Scottish research to be used in $1.2 billion initiative to help poor Indian farmers


(c) India Today

India is losing 5 334 million tons of soil every year due to erosion. Due to this and the high costs of chemical-based agriculture. Thousands of farmers go out of business every year and many of them commit suicide.

Now, 500 000 small-holder farmers will abandon costly, ineffective and damaging modern fertilisers and convert to Climate Resilient Zero Budget Natural Farming (CRZBNF). Without the massive prior investment in fertilisers and pesticides, it becomes possible to recover from crop failures without being trapped in a massive debt cycle.

It is also expected that there will be major health benefits from not being exposed to the toxins in fertilisers and pesticides. Scotland’s James Hutton Institute will:

‘help support the state government in developing a cost-effective, scalable, reporting system to enable the measurement of GHG emissions. Data will also be captured on the other ecological and social-related benefits of moving from chemical-based agricultural systems to CRZBNF.’

The Institute’s reporting and analysis will enable the expansion of the scheme to more than 5 million famers to proceed on a sound scientific basis.

See this rationale for a similar scheme,with a more manageable acronym too:

‘ZBNF ends reliance on purchased inputs and loans for farming, positioning itself as a solution to extreme indebtedness and suicides among Indian farmers. The ZBNF movement has achieved massive scale not only because of effective farming practices, but because of a social movement dynamic – motivating members through discourse, mobilizing resources from allies, self-organized pedagogical activities, charismatic and local leadership, and generating a spirit of volunteerism among its members.’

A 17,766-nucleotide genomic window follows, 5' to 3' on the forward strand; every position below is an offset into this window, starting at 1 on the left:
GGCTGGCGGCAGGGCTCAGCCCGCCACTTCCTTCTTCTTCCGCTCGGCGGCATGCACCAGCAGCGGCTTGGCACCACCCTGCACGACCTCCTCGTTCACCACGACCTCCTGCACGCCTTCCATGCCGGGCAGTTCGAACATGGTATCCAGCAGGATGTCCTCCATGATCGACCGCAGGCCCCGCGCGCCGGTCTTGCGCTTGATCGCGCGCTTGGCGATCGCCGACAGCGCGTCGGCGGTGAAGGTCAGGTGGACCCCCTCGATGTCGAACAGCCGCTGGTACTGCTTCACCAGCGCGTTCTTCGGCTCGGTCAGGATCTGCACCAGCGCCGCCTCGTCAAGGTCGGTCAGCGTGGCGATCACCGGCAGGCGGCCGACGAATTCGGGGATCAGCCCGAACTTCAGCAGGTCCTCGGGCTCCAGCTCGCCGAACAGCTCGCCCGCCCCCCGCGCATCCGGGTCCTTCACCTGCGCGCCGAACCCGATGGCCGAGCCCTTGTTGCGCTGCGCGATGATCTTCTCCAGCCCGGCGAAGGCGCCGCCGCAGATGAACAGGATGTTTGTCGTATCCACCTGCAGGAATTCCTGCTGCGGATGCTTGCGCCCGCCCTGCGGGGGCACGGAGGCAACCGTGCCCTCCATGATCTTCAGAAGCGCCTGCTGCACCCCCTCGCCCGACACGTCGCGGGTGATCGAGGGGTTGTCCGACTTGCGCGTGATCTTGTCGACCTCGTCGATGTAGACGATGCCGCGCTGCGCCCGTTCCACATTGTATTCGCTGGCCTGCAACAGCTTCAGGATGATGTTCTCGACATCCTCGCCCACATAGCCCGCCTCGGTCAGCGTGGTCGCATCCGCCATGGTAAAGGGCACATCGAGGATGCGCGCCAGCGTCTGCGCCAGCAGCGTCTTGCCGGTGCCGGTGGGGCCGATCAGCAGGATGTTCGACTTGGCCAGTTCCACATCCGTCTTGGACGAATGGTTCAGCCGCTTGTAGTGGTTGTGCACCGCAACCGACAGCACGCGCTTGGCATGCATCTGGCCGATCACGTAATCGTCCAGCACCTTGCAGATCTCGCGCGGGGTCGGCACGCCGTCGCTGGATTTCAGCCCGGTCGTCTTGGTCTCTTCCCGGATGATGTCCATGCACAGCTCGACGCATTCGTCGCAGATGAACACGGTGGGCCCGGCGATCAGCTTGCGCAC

This is another example in a growing list of Scottish research teams working to improve conditions in disadvantaged areas across the globe. See:

Scottish Researchers again!

Scottish research first to identify ways of reducing cattle-fart with view to saving the planet

Scottish Association for Marine Science to lead seaweed research to benefit developing nations

Scottish Veterinary researchers working to improve the health and productivity of farmed animals in sub-Saharan Africa.

Scottish university research to help developing nations remove arsenic from water supplies

Two Fife companies revive Soviet Space technology to provide clean water for 100 000 people in Pakistan using Scottish Government grant

Another story for Good Morning Scotland?


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